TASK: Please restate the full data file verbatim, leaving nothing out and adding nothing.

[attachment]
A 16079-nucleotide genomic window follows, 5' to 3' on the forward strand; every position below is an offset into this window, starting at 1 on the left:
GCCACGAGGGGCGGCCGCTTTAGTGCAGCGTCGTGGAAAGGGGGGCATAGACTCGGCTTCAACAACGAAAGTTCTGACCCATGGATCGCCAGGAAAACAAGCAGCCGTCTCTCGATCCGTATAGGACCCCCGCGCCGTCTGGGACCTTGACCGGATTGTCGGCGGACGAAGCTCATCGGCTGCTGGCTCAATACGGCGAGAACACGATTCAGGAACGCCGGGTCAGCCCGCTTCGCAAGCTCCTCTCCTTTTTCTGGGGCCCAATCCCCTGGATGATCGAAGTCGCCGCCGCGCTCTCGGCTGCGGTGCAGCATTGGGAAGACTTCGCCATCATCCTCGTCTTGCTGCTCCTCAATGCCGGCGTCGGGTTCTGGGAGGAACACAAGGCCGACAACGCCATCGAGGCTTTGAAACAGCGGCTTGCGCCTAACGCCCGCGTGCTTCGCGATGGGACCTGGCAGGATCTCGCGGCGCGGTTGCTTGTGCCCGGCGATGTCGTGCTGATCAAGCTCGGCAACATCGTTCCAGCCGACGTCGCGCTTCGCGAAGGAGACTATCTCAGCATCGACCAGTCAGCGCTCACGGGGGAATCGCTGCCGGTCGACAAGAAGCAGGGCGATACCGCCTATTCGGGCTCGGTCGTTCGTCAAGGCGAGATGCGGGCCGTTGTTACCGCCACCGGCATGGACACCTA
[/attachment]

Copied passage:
A 16079-nucleotide genomic window follows, 5' to 3' on the forward strand; every position below is an offset into this window, starting at 1 on the left:
GCCACGAGGGGCGGCCGCTTTAGTGCAGCGTCGTGGAAAGGGGGGCATAGACTCGGCTTCAACAACGAAAGTTCTGACCCATGGATCGCCAGGAAAACAAGCAGCCGTCTCTCGATCCGTATAGGACCCCCGCGCCGTCTGGGACCTTGACCGGATTGTCGGCGGACGAAGCTCATCGGCTGCTGGCTCAATACGGCGAGAACACGATTCAGGAACGCCGGGTCAGCCCGCTTCGCAAGCTCCTCTCCTTTTTCTGGGGCCCAATCCCCTGGATGATCGAAGTCGCCGCCGCGCTCTCGGCTGCGGTGCAGCATTGGGAAGACTTCGCCATCATCCTCGTCTTGCTGCTCCTCAATGCCGGCGTCGGGTTCTGGGAGGAACACAAGGCCGACAACGCCATCGAGGCTTTGAAACAGCGGCTTGCGCCTAACGCCCGCGTGCTTCGCGATGGGACCTGGCAGGATCTCGCGGCGCGGTTGCTTGTGCCCGGCGATGTCGTGCTGATCAAGCTCGGCAACATCGTTCCAGCCGACGTCGCGCTTCGCGAAGGAGACTATCTCAGCATCGACCAGTCAGCGCTCACGGGGGAATCGCTGCCGGTCGACAAGAAGCAGGGCGATACCGCCTATTCGGGCTCGGTCGTTCGTCAAGGCGAGATGCGGGCCGTTGTTACCGCCACCGGCATGGACACCTA